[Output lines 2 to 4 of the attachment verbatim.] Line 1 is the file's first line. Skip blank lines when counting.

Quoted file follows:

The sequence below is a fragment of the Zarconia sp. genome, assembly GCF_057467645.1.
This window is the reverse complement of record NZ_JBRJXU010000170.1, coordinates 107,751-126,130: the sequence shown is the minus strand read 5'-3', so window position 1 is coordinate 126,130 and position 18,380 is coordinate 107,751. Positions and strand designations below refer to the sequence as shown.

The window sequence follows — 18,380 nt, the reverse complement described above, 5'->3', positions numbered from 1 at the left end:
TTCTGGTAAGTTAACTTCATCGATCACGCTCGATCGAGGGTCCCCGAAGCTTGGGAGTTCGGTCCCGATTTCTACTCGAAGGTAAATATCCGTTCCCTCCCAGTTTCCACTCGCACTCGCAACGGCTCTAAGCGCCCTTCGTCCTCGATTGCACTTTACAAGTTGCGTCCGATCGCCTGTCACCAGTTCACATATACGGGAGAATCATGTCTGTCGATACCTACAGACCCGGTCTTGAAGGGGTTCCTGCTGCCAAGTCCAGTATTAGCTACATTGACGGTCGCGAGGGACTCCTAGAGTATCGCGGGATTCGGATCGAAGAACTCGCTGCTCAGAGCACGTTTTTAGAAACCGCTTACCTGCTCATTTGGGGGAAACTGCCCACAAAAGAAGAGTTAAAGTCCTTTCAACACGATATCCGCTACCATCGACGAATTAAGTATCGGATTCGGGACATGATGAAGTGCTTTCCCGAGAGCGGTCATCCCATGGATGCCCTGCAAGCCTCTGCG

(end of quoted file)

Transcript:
This window is the reverse complement of record NZ_JBRJXU010000170.1, coordinates 107,751-126,130: the sequence shown is the minus strand read 5'-3', so window position 1 is coordinate 126,130 and position 18,380 is coordinate 107,751. Positions and strand designations below refer to the sequence as shown.

The window sequence follows — 18,380 nt, the reverse complement described above, 5'->3', positions numbered from 1 at the left end:
TTCTGGTAAGTTAACTTCATCGATCACGCTCGATCGAGGGTCCCCGAAGCTTGGGAGTTCGGTCCCGATTTCTACTCGAAGGTAAATATCCGTTCCCTCCCAGTTTCCACTCGCACTCGCAACGGCTCTAAGCGCCCTTCGTCCTCGATTGCACTTTACAAGTTGCGTCCGATCGCCTGTCACCAGTTCACATATACGGGAGAATCATGTCTGTCGATACCTACAGACCCGGTCTTGAAGGGGTTCCTGCTGCCAAGTCCAGTATTAGCTACATTGACGGTCGCGAGGGACTCCTAGAGTATCGCGGGATTCGGATCGAAGAACTCGCTGCTCAGAGCACGTTTTTAGAAACCGCTTACCTGCTCATTTGGGGGAAACTGCCCACAAAAGAAGAGTTAAAGTCCTTTCAACACGATATCCGCTACCATCGACGAATTAAGTATCGGATTCGGGACATGATGAAGTGCTTTCCCGAGAGCGGTCATCCCATGGATGCCCTGCAAGCCTCTGCG